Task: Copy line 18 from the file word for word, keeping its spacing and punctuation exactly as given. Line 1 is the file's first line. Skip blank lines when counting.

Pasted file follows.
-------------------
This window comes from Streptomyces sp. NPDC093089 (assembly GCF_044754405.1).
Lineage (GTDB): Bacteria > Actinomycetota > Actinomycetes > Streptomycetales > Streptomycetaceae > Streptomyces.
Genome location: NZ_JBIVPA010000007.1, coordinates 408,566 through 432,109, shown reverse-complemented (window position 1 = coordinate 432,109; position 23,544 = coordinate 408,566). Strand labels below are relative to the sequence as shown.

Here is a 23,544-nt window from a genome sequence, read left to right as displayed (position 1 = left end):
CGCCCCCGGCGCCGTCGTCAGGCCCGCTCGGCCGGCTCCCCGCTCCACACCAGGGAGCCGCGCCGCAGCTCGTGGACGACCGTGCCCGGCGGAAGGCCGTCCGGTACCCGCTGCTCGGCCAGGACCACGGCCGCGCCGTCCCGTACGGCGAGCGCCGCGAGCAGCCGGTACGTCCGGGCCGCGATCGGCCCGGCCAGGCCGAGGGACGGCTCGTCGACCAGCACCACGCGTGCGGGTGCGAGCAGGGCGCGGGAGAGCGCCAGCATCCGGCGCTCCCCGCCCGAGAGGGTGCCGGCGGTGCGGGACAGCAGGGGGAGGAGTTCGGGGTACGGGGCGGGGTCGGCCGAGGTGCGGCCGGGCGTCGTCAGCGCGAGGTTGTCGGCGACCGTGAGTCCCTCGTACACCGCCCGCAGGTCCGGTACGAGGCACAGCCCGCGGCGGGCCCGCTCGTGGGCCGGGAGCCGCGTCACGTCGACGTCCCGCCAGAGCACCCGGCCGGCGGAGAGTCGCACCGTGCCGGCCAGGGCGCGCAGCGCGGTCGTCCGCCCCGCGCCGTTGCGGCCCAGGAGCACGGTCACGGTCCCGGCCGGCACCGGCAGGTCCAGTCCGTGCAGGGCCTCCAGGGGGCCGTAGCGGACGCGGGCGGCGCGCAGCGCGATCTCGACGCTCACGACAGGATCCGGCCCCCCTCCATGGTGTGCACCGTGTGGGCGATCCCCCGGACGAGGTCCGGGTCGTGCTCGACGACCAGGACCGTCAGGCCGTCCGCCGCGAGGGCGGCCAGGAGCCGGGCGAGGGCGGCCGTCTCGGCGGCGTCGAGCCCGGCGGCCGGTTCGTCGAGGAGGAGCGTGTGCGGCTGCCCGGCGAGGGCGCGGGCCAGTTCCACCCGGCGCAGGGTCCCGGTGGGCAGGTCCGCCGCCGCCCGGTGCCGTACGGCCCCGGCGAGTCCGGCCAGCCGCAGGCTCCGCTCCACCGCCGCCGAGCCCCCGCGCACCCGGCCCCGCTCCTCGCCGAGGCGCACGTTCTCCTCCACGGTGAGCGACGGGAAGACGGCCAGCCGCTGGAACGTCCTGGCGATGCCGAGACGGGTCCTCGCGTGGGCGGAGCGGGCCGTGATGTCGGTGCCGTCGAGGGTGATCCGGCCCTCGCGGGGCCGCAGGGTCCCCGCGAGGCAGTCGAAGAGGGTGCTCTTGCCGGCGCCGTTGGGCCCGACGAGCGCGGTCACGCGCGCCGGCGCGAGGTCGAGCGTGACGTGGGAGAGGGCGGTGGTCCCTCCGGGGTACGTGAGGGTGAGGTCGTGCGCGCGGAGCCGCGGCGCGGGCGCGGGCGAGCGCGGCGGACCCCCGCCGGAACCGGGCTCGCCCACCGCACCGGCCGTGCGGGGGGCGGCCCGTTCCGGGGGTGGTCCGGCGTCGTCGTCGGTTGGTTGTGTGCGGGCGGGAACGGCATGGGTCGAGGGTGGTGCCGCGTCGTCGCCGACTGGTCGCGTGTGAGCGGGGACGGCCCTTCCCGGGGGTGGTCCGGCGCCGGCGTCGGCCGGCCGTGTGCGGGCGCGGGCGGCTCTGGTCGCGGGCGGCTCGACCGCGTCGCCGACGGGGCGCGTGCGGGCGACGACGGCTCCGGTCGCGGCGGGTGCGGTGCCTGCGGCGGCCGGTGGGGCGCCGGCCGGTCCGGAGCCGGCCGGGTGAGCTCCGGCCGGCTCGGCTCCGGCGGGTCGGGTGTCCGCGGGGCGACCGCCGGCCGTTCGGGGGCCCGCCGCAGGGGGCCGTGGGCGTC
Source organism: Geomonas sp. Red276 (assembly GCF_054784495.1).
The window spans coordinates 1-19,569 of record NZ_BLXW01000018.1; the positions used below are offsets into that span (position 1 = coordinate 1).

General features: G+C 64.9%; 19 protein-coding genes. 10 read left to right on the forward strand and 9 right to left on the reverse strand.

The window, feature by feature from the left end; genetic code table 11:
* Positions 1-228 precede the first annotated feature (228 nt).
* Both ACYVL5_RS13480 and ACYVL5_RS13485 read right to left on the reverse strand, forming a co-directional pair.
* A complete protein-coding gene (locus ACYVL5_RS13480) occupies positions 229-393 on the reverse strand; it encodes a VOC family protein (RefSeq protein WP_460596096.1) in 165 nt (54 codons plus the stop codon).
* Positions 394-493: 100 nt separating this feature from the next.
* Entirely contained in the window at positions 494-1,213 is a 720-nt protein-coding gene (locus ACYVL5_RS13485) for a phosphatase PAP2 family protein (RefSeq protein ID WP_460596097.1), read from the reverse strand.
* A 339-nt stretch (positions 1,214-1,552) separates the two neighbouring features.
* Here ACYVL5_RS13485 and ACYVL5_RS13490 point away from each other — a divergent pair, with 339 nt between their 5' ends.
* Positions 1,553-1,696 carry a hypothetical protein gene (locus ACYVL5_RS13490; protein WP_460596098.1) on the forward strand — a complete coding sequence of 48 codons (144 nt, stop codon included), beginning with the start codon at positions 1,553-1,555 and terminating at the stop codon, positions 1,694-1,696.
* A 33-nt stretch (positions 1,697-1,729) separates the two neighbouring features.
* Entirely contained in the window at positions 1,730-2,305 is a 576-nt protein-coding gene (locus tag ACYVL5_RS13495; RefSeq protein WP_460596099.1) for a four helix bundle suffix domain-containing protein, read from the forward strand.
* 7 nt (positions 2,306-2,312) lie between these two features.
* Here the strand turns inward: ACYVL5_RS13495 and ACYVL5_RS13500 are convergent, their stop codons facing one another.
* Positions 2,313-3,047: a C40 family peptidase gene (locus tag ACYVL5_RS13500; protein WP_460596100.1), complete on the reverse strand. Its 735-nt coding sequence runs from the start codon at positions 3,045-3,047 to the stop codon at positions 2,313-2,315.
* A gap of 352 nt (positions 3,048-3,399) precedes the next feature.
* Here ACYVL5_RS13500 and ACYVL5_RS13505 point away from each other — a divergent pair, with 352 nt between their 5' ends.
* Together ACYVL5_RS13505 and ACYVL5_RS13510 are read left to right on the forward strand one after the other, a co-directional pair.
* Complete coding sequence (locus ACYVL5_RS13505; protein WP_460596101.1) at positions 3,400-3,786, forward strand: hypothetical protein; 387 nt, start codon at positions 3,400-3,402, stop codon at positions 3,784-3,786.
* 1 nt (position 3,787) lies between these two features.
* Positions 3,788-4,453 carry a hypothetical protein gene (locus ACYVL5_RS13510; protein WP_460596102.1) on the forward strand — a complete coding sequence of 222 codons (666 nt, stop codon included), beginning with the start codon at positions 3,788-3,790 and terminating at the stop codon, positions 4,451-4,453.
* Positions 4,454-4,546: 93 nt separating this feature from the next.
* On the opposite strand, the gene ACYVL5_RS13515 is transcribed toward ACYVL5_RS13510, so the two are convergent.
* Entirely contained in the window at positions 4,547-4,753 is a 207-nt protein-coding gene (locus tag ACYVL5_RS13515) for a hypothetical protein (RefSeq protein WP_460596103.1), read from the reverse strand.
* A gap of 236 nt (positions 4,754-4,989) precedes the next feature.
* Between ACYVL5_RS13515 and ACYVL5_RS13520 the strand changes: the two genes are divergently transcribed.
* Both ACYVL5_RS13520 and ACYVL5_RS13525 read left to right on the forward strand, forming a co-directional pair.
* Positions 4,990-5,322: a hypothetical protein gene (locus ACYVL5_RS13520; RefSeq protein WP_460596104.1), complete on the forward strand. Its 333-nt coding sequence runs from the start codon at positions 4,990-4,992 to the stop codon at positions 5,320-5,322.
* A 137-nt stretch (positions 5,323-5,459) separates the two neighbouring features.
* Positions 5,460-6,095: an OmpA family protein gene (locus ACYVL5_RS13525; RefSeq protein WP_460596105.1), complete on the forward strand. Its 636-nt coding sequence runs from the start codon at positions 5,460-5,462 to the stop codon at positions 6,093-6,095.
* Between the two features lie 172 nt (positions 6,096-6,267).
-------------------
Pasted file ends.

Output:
* A 33-nt stretch (positions 1,697-1,729) separates the two neighbouring features.